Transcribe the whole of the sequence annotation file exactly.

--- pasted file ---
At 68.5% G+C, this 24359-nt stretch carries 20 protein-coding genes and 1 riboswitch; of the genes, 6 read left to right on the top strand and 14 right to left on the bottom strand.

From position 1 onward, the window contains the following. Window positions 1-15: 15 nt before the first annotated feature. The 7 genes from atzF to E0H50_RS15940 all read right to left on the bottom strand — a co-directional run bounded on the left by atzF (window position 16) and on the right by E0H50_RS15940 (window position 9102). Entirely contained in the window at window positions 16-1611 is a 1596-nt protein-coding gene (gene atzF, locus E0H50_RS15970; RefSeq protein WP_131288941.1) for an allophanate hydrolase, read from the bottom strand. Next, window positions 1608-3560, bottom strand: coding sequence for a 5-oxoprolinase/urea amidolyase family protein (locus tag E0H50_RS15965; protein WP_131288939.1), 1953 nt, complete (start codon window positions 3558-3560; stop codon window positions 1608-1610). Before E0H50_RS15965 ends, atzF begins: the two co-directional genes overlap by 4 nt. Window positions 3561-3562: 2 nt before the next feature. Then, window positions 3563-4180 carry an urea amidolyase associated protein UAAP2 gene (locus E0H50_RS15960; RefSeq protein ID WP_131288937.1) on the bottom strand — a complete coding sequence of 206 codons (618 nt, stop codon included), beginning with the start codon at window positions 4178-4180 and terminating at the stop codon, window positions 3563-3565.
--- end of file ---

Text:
At 68.5% G+C, this 24359-nt stretch carries 20 protein-coding genes and 1 riboswitch; of the genes, 6 read left to right on the top strand and 14 right to left on the bottom strand.

From position 1 onward, the window contains the following. Window positions 1-15: 15 nt before the first annotated feature. The 7 genes from atzF to E0H50_RS15940 all read right to left on the bottom strand — a co-directional run bounded on the left by atzF (window position 16) and on the right by E0H50_RS15940 (window position 9102). Entirely contained in the window at window positions 16-1611 is a 1596-nt protein-coding gene (gene atzF, locus E0H50_RS15970; RefSeq protein WP_131288941.1) for an allophanate hydrolase, read from the bottom strand. Next, window positions 1608-3560, bottom strand: coding sequence for a 5-oxoprolinase/urea amidolyase family protein (locus tag E0H50_RS15965; protein WP_131288939.1), 1953 nt, complete (start codon window positions 3558-3560; stop codon window positions 1608-1610). Before E0H50_RS15965 ends, atzF begins: the two co-directional genes overlap by 4 nt. Window positions 3561-3562: 2 nt before the next feature. Then, window positions 3563-4180 carry an urea amidolyase associated protein UAAP2 gene (locus E0H50_RS15960; RefSeq protein ID WP_131288937.1) on the bottom strand — a complete coding sequence of 206 codons (618 nt, stop codon included), beginning with the start codon at window positions 4178-4180 and terminating at the stop codon, window positions 3563-3565.